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It’s either a 30′ glitch, or…

Loch Ness, Scotland, the alleged home of Nessie Credit: Paste/Wikipedia/Public Domain

On the lighter side, the captain of a boat, that is part of the fleet owned by Cruise Loch Ness, claims to have picked up a sonar image of a 30′ long shape at about 500′ underwater while cruising the famed Scottish loch.

Of course, Loch Ness is reportedly home to Nessie, a large sea monster that inhabits the deep Loch (788 feet or 240 meters at its deepest point). Many of the alleged sightings describe Nessie as having an elongated neck and lumps on its body.

The Daily Mail provides more details on the latest sighting:

A sonar has detected a mystery 30ft long shape 500ft below the surface of Loch Ness – immediately sparking excited speculation from Nessie hunters.  

The ‘solid and pretty big’ sonar contact was picked up by a boat owned by Cruise Loch Ness. […]

The mass was picked up around 4pm on Wednesday when Ronald was skippering a boat with technology from two years ago, about six miles from Fort August.

The father-of-three added: ‘A sonar expert has looked at it and says it’s genuine. There is definitely something there.

Whether this is a glitch or real, there have been approximately 18 sightings of Nessie in 2019, the most since 1983. What’s real is the benefit Nessie is to the Scottish economy bringing in about £41 million annually.

Click on the story to see the sonar image. READ: Could this really be Nessie? Sonar detects mystery 30ft long shape 500ft below the surface of Loch Ness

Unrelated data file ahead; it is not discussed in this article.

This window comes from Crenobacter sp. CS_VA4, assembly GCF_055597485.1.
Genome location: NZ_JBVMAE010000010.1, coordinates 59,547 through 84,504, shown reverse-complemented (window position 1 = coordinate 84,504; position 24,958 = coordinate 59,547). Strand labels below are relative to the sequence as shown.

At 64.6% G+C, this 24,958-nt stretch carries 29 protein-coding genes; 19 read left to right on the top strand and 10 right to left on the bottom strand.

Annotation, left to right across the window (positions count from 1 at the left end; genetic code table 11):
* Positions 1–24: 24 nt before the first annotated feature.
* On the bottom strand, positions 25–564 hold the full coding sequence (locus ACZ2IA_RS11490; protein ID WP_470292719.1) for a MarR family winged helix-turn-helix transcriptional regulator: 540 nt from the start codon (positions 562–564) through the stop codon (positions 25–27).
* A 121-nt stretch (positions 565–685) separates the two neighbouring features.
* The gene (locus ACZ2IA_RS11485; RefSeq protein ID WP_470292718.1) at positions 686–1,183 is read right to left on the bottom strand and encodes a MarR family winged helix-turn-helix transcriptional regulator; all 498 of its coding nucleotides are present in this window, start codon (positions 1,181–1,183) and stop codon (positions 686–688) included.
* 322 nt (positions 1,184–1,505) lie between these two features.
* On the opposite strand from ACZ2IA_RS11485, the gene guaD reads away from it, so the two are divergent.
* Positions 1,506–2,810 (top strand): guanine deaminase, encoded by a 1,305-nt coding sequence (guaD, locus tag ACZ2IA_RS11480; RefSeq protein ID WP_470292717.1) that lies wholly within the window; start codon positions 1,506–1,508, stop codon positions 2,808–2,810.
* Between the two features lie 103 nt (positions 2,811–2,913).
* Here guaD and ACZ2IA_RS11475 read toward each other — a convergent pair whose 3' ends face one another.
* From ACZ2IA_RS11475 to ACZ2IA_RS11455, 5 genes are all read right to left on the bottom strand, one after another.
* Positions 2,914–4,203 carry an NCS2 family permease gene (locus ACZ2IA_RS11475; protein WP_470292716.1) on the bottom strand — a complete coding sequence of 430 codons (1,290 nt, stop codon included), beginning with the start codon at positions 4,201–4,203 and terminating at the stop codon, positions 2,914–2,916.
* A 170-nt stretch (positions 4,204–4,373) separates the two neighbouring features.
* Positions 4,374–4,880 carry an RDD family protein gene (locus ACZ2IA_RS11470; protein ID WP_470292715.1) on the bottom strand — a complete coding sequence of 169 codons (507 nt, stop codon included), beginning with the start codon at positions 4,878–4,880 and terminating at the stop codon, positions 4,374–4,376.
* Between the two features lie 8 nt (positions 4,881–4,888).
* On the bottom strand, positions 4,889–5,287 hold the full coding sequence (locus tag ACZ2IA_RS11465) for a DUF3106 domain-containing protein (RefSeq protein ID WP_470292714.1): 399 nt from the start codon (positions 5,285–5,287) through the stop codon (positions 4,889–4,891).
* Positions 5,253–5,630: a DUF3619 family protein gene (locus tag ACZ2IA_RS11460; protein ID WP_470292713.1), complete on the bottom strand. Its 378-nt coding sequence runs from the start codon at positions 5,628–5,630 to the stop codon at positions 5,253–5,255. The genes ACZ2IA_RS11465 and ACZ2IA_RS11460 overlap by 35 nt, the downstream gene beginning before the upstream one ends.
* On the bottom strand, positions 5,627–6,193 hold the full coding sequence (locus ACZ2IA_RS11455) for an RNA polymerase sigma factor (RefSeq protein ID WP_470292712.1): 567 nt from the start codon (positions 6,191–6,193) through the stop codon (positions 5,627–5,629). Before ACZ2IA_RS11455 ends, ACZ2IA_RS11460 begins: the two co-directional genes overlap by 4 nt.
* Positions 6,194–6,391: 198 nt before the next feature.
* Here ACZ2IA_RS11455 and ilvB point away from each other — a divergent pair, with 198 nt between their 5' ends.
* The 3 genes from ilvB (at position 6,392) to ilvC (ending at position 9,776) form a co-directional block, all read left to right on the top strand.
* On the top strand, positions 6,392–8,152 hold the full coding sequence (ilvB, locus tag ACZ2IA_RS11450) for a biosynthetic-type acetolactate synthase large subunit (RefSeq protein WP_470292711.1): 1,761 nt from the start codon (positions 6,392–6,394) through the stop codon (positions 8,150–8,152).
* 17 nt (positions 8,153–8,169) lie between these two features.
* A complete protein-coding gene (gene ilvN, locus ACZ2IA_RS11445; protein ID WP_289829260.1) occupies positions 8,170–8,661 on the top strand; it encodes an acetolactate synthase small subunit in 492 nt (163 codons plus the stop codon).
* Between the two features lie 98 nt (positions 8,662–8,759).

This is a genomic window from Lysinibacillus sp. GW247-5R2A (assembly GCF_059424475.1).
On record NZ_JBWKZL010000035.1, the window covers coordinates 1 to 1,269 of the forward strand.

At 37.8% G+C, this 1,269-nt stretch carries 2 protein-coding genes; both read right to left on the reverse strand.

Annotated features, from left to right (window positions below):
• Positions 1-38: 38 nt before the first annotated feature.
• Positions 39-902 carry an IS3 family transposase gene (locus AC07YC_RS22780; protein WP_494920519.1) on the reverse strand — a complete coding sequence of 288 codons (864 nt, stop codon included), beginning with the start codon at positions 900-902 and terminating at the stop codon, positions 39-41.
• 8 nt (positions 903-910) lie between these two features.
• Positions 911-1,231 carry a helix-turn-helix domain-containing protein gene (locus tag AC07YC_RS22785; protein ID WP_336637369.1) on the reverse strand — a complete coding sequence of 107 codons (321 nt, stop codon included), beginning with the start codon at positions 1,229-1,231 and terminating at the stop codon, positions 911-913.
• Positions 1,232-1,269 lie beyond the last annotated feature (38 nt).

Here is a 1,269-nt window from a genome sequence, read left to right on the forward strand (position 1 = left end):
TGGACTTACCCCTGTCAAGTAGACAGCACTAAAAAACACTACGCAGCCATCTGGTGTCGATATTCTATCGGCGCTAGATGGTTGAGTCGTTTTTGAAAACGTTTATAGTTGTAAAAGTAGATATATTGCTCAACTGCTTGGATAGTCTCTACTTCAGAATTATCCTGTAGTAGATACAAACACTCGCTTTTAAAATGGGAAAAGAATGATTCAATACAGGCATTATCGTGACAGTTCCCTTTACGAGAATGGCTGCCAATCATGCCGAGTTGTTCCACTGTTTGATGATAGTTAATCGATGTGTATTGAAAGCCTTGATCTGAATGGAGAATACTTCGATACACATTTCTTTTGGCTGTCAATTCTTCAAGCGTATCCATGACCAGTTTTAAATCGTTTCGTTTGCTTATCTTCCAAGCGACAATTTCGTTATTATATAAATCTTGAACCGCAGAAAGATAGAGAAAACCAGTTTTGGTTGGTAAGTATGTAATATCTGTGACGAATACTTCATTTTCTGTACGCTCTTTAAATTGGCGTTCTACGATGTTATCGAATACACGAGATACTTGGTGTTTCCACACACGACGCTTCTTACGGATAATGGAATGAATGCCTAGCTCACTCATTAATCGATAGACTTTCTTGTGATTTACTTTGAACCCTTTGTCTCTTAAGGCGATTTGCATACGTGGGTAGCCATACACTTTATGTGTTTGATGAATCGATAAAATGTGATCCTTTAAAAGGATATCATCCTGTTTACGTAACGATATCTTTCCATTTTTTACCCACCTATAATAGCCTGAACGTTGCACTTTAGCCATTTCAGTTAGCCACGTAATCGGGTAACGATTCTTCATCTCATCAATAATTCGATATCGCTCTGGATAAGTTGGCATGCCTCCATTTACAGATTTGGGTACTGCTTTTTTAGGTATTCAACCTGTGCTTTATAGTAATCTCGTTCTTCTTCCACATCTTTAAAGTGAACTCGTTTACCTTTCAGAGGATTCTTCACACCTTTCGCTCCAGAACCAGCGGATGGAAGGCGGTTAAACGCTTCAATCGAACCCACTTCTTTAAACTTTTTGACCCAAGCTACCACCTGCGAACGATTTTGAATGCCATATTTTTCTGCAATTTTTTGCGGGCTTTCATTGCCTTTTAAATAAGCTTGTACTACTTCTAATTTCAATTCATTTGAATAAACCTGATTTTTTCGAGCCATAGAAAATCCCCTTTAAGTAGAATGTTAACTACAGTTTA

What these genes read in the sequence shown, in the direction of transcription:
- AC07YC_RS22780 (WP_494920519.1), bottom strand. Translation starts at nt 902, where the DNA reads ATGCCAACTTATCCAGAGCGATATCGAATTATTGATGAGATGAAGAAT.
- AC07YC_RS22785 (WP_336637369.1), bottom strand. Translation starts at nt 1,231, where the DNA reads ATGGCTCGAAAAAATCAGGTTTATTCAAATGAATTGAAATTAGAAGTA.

The earliest sighting of Nessie may go back to 565 AD when Saint Columba, an Irish monk, reportedly came across a group of men burying a friend who had been killed by a sea monster while swimming in the connected River Ness. The men had unsuccessfully tried to save their friend with a boat.

The sighting that started the modern Nessie fascination was reported in the Iverness Courier on May 2, 1933. In an article entitled, “Strange Spectacle in Loch Ness,” writer Alex Campbell describes what Aldie Mackay and her husband saw:

“The creature disported itself, rolling and plunging for fully a minute, its body resembling that of a whale, and the water cascading and churning like a simmering cauldron. Soon, however, it disappeared in a boiling mass of foam. Both onlookers confessed that there was something uncanny about the whole thing, for they realised that here was no ordinary denizen of the depths, because, apart from its enormous size, the beast, in taking the final plunge, sent out waves that were big enough to have been caused by a passing steamer.”

READ: Report of strange spectacle on Loch Ness in 1933 leaves unanswered question – what was it?

Whether Nessie is real, faked or imagined, there have been hundreds of sighting of the famed monster over the last several decades.

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